Exercise can strengthen and stretch muscles that support the spine.
Physical therapy also helps reduce pain, improve movement, and help prevent future back problems.
It is difficult to predict how many visits of physical therapy will be necessary but initial prescriptions are often one-to-two visits per week for four-to-six weeks.
Prescriptions for physical therapy may include one or several of the below physical therapy treatments:
Manual physical therapy – When stiff joints and ligaments contribute to back pain, a trained therapist can identify tissue restriction and utilize hands-on techniques to improve range of motion and reduce inflammation.
Our physical therapists will create an individualized treatment plan to determine the combination of movement and manual therapy to best suit the needs of the patient.
ICE – Ice, Compression, Elevation. Ice is used to reduce inflammation after injury.
Our physical therapists instruct patients on the appropriate use of ice as a treatment modality.
Compression helps to limit swelling at the area of injury by applying direct pressure.
Elevation is often used when an injury occurs to a limb of the body with the goal of elevating the arm or leg above the level of the heart using gravity to reduce swelling.
Postural Assessments – Skilled therapists evaluate posture to determine how other parts of the body may compensate in a setting of pain and if there is a relationship between multiple areas of pain.
The assessment is generally incorporated into the physical exam to use the findings to fine tune the treatment plan.
Ergonomic Assessment – Our therapists can simulate an office work station to critique the work space. Making just subtle changes in the work environment can lead to big improvements in day to day discomfort.
Running and Gait Analysis – By observing a patient walk or run a therapist can identify areas of weakness that may contribute to pain. The weakened areas can then be specifically addressed with strengthening and stretching exercises.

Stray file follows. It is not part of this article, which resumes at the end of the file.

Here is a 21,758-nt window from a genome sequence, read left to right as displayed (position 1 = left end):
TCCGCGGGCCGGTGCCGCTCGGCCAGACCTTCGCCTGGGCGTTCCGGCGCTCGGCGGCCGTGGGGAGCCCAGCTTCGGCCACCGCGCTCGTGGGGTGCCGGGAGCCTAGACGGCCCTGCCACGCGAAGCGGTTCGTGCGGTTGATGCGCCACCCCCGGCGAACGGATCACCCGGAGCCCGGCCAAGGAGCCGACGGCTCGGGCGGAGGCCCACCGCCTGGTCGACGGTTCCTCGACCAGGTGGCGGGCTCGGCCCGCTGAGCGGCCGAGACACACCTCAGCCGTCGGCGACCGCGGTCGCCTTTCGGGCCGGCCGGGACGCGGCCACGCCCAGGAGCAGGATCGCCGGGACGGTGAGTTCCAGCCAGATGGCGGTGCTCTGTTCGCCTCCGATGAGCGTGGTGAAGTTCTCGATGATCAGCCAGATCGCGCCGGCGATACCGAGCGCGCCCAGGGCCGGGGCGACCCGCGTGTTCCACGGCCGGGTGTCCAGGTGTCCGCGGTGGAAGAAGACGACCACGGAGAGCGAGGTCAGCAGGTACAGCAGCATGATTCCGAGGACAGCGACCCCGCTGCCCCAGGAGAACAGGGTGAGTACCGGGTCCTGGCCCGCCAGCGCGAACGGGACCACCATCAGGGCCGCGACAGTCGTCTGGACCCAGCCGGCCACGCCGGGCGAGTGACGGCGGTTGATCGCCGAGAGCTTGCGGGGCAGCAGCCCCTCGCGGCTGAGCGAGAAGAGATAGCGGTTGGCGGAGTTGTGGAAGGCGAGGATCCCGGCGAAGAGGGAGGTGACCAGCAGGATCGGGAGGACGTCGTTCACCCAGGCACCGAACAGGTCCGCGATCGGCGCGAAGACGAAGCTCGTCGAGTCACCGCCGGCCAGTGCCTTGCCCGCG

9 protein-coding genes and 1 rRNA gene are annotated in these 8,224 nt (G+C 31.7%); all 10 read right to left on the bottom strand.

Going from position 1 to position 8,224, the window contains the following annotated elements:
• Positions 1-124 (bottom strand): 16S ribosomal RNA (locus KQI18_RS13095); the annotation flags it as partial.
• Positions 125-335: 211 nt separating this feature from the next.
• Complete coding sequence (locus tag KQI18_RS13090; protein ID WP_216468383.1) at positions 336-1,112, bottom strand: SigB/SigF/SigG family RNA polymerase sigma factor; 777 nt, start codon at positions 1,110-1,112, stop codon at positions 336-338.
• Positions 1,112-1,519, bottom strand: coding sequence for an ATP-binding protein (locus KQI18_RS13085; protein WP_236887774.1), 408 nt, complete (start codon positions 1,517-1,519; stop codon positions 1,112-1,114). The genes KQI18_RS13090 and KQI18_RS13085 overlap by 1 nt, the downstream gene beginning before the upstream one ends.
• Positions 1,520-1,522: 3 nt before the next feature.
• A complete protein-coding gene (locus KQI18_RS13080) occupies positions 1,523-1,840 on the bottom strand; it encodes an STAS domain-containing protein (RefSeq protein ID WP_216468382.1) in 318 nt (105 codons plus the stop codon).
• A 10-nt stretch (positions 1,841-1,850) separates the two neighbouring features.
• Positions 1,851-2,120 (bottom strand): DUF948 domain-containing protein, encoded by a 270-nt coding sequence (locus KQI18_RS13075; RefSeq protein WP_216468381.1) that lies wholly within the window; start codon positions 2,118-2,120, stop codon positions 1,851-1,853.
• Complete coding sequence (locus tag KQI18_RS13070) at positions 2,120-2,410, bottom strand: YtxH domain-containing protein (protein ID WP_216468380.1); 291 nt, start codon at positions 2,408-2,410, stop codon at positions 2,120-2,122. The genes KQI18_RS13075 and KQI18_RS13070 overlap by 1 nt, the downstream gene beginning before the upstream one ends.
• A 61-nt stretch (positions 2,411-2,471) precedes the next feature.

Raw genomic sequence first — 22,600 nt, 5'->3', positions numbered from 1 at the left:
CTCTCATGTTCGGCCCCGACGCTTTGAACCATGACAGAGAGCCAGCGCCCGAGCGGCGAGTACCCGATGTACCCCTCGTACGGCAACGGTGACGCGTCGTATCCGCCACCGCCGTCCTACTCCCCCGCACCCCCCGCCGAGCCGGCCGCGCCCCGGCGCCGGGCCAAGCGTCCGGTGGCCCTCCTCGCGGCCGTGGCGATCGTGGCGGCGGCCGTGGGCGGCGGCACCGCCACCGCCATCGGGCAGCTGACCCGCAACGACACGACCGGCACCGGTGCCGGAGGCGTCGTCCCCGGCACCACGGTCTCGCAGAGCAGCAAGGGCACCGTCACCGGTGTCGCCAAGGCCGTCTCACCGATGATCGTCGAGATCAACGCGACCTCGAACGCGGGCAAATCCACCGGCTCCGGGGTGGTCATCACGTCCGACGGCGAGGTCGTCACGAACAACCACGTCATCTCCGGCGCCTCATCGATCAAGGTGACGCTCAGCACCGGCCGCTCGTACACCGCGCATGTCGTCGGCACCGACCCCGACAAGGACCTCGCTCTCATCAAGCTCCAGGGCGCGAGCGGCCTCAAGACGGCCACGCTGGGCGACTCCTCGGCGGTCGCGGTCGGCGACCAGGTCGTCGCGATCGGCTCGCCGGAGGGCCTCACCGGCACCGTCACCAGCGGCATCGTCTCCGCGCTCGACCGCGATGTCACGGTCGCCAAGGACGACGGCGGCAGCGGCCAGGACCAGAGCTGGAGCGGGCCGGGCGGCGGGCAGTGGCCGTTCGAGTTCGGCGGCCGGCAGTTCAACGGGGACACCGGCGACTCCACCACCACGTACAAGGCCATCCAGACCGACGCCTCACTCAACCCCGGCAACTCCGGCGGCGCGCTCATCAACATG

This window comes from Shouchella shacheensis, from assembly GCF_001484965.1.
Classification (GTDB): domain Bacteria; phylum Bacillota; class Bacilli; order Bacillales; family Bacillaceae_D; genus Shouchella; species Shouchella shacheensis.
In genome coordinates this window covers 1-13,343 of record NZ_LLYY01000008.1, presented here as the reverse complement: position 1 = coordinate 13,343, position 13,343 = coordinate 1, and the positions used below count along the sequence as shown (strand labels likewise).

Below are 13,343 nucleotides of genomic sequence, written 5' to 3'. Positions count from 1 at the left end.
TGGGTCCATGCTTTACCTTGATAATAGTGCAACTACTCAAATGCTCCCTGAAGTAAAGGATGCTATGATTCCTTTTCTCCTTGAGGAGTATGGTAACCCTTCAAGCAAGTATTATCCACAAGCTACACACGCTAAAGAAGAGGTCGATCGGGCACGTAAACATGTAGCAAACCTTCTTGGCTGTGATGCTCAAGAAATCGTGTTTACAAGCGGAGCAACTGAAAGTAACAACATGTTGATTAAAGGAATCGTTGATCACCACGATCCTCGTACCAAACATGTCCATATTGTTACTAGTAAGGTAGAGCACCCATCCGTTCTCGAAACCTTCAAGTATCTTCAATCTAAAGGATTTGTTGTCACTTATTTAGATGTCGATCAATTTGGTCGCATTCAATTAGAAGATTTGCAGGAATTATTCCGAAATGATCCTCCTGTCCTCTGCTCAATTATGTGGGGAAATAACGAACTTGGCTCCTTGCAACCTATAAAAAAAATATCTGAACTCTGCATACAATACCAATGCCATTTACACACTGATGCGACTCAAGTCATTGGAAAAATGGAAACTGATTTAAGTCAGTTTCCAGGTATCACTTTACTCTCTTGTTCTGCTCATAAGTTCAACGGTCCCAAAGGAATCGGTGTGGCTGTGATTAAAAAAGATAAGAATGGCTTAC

Exercises – A variety of exercises may be used to strengthen specific muscles to improve overall function. The physical therapist will often modify the exercises used throughout treatment depending on progress and exercise tolerance.
Pain Reducing Modalities – Your physical therapist may use electric stimulation, transcutaneous electrical nerve stimulation (TENS) unit, heat or massage as part of your treatment.
Sacroiliac (SI) Joint Therapy – The SI joint can often contribute to low back pain. When identified as a source of pain your health care provider may prescribe specialized physical therapy to treat Si joint dysfunction.
Modalities to treat the SI joint may include manual therapy and pelvic strengthening exercises.
After Surgery Inpatient Rehabilitation – If a surgery is performed requiring an overnight stay or longer in the hospital you may be seen once a day by a physical therapist.
The role of the inpatient physical therapist is to guide your movements, teach proper body mechanics, and ensure that you are stable for discharge to home. They will perform stair climbing with you prior to going home.
The physical therapist, in conjunction with an occupational therapist, will also determine if you need a walker or other assistive devices for use at home.
After Surgery Outpatient Rehabilitation – Once you have returned home after surgery, the physical therapist is an integral part of the recovery process.
Typically physical therapy starts several weeks after surgery depending on the procedure and anticipated recovery.
Our physical therapists evaluate the original pathway of injury that brought the patient to surgery. The therapists then customize care while teaching neutral positions, body mechanics, core muscle utilization, and body position awareness unique to each patient.
By using functional scoring systems the therapist is able to monitor improvement and progress which is then reported to your health care provider.
Let us connect you with a physician who can help you get back to living with less pain.